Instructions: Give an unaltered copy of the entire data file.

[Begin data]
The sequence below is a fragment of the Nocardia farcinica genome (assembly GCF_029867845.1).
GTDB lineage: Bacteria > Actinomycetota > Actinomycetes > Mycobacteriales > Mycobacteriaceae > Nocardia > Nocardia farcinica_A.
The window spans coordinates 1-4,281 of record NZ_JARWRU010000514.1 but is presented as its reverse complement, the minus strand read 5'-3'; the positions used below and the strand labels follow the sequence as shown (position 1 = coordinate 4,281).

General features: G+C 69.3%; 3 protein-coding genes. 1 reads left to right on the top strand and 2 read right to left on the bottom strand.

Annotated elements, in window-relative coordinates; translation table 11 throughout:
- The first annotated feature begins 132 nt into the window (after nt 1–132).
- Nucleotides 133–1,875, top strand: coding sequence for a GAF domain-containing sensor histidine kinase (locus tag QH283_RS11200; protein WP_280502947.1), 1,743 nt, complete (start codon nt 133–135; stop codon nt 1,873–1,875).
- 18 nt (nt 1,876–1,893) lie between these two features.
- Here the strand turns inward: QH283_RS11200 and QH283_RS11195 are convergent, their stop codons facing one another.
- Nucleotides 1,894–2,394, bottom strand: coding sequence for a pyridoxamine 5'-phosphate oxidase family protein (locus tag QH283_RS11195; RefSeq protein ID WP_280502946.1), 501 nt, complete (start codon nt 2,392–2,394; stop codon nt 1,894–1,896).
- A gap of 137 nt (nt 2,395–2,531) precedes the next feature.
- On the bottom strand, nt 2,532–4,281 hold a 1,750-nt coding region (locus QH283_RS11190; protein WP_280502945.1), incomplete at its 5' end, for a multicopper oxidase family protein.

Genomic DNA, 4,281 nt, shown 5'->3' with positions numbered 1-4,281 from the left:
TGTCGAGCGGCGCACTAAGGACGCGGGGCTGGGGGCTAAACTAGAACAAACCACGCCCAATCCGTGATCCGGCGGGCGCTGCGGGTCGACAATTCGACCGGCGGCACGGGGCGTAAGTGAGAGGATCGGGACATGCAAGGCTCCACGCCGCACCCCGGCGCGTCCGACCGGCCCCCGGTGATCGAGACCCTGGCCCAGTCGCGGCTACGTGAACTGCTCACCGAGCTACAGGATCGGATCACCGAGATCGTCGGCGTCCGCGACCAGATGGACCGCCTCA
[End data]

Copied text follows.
The sequence below is a fragment of the Nocardia farcinica genome (assembly GCF_029867845.1).
GTDB lineage: Bacteria > Actinomycetota > Actinomycetes > Mycobacteriales > Mycobacteriaceae > Nocardia > Nocardia farcinica_A.
The window spans coordinates 1-4,281 of record NZ_JARWRU010000514.1 but is presented as its reverse complement, the minus strand read 5'-3'; the positions used below and the strand labels follow the sequence as shown (position 1 = coordinate 4,281).

General features: G+C 69.3%; 3 protein-coding genes. 1 reads left to right on the top strand and 2 read right to left on the bottom strand.

Annotated elements, in window-relative coordinates; translation table 11 throughout:
- The first annotated feature begins 132 nt into the window (after nt 1–132).
- Nucleotides 133–1,875, top strand: coding sequence for a GAF domain-containing sensor histidine kinase (locus tag QH283_RS11200; protein WP_280502947.1), 1,743 nt, complete (start codon nt 133–135; stop codon nt 1,873–1,875).
- 18 nt (nt 1,876–1,893) lie between these two features.
- Here the strand turns inward: QH283_RS11200 and QH283_RS11195 are convergent, their stop codons facing one another.
- Nucleotides 1,894–2,394, bottom strand: coding sequence for a pyridoxamine 5'-phosphate oxidase family protein (locus tag QH283_RS11195; RefSeq protein ID WP_280502946.1), 501 nt, complete (start codon nt 2,392–2,394; stop codon nt 1,894–1,896).
- A gap of 137 nt (nt 2,395–2,531) precedes the next feature.
- On the bottom strand, nt 2,532–4,281 hold a 1,750-nt coding region (locus QH283_RS11190; protein WP_280502945.1), incomplete at its 5' end, for a multicopper oxidase family protein.

Genomic DNA, 4,281 nt, shown 5'->3' with positions numbered 1-4,281 from the left:
TGTCGAGCGGCGCACTAAGGACGCGGGGCTGGGGGCTAAACTAGAACAAACCACGCCCAATCCGTGATCCGGCGGGCGCTGCGGGTCGACAATTCGACCGGCGGCACGGGGCGTAAGTGAGAGGATCGGGACATGCAAGGCTCCACGCCGCACCCCGGCGCGTCCGACCGGCCCCCGGTGATCGAGACCCTGGCCCAGTCGCGGCTACGTGAACTGCTCACCGAGCTACAGGATCGGATCACCGAGATCGTCGGCGTCCGCGACCAGATGGACCGCCTCA